Remembrance Day, Royal Court
Wednesday 23rd March 2011
British theatre is a bit phobic about travel: you can see plenty of plays set in leafy suburbs, grotty council estates and occasionally in muddy fields, but few that enjoy an overseas setting. And when the Brits do go abroad, they usually follow the well-trodden paths to Africa, the Middle East and north America. But the Royal Court has a different agenda: it works with playwrights abroad and brings their work to Sloane Square so there’s no need to get a visa to experience life in today’s Latvia, as shown in Aleksey Scherbak’s powerful new play, which opened tonight.
The political background is vital to the drama, so pay attention: during the Second World War, the small Baltic state of Latvia was threatened by its two big neighbours, Nazi Germany and Soviet Russia. In fact, when these countries signed the Molotov-Ribbentrop Pact in 1939, this document included a secret clause which put Latvia in Russia’s “sphere of influence”. Soon after, Soviet troops occupied the country, only to be chucked out when the Nazis invaded in 1941. Then the Soviets returned at the end of the war, and some Latvians joined the Germans in fighting to keep them out. After the war, huge numbers of Russians settled in the country.
Set in Riga, Remembrance Day begins on the eve of 16 March, Latvian Legion Day, when native Latvians commemorate those who fought against the Soviets, even if that meant fighting for Hitler. Young Anya, whose parents — Sasha and Sveta — are ethnic Russians, prepares to go on her first anti-fascist demo. To make sure that she keeps out of trouble, Sasha follows her and then gives an impromptu interview to a pro-Russian television channel, sensibly suggesting that everyone should forgive and forget. For his community, however, this is tantamount to treason.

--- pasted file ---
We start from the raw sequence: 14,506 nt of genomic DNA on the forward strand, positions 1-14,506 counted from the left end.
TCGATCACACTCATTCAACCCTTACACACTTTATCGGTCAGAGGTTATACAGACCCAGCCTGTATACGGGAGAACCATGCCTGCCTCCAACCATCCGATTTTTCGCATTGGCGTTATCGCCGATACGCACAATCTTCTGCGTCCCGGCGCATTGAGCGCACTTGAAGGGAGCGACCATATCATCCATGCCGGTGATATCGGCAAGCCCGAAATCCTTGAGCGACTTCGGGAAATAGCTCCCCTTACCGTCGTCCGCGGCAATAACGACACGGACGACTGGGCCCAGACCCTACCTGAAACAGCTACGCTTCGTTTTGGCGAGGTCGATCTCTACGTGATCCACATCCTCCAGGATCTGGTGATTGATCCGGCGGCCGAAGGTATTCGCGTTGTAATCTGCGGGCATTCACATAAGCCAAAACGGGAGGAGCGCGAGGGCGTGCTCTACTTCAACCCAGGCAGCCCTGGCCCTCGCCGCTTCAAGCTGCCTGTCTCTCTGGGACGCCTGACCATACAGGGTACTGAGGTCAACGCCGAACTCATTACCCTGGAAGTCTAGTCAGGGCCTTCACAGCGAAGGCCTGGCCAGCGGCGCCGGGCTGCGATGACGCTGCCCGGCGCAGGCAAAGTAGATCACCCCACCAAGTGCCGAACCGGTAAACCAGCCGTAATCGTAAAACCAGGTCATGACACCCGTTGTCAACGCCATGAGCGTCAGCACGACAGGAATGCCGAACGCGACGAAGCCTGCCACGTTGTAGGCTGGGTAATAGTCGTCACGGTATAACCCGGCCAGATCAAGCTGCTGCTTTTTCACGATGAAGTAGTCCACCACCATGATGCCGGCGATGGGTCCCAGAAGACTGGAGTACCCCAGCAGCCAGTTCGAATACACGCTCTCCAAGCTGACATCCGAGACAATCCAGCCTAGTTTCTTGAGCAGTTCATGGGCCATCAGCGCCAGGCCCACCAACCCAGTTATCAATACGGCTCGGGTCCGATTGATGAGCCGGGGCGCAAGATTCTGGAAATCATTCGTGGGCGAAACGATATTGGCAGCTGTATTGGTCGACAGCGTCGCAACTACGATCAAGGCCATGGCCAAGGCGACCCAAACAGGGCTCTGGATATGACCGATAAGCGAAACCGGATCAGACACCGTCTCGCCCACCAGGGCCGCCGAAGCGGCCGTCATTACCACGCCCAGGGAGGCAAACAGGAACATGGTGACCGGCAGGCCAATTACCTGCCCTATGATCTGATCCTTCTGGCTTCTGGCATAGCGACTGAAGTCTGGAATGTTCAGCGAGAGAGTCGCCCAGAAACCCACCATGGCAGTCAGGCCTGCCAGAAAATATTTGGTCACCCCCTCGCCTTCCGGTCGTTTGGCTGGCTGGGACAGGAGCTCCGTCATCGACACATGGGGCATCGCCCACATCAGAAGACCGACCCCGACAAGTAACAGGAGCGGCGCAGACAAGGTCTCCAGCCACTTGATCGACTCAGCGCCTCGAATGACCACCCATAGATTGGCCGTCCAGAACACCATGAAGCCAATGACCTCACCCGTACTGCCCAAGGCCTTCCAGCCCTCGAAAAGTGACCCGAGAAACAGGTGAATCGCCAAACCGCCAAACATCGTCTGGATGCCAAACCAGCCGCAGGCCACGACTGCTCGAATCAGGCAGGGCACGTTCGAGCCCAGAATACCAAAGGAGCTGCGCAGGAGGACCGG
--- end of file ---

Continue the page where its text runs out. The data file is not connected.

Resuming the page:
Sharing the same landing in the block of flats with this family is their Uncle Misha, a Russian veteran of the Second World War, plus two other elderly men, Paulis and Valdis, two Latvians who were in Hitler’s Waffen SS. Added to this conflictual scenario is Anya’s older brother, Lyosha, who doesn’t want anything to do with politics, and Boris, a party activist who delights in stirring up trouble — after all, he wants to make a career in politics.
Like the armies which once crisscrossed this hapless land, the arguments go back and forth for all of the play’s 90 minutes. The old Nazi veterans muse about how they have become symbols of national pride and independence; Anya’s granddad Misha is similarly proud of the Latvians he once killed during the war. But Anya’s passion to fight both the old Nazis and their younger supporters, and to combat social injustice, clashes with her father’s desire to be humanistic — and with Boris’s opportunism.
Michael Longhurst’s fluid production makes good use of Tom Scutt’s versatile set, but can’t do much with Rory Mullarkey’s rather plain translation of Scherbak’s text. Sadly, the play’s virtues — the passion of its account of cultural conflict and the speed of the escalation from normalcy to crisis — are undermined by its overly schematic feel: ideas are valued more highly than character. Anya’s rapid radicalisation, and her speedy transformation into a fanatic, is powerfully shown, yet the play’s ending feels perfunctory.
Scherbak’s rather humourless tale is livened up by some vivid performances, which include Ruby Bentall’s shrill and emotional Anya, Michael Nardone’s self-justifying Sasha and Michelle Fairley’s bewildered and angry Sveta. Equally important to the panorama are the old men: Struan Rodger’s emphysemic Uncle Misha, Ewan Hooper’s reasonable Valdis and Sam Kelly’s blinkered Paulis. Luke Norris’s cynical and manipulative Boris is also good. Although the play shows clearly how history hangs like a nightmare on the minds of the living, it is too slight to engage either the intellect or the emotions.
This review first appeared on The Arts Desk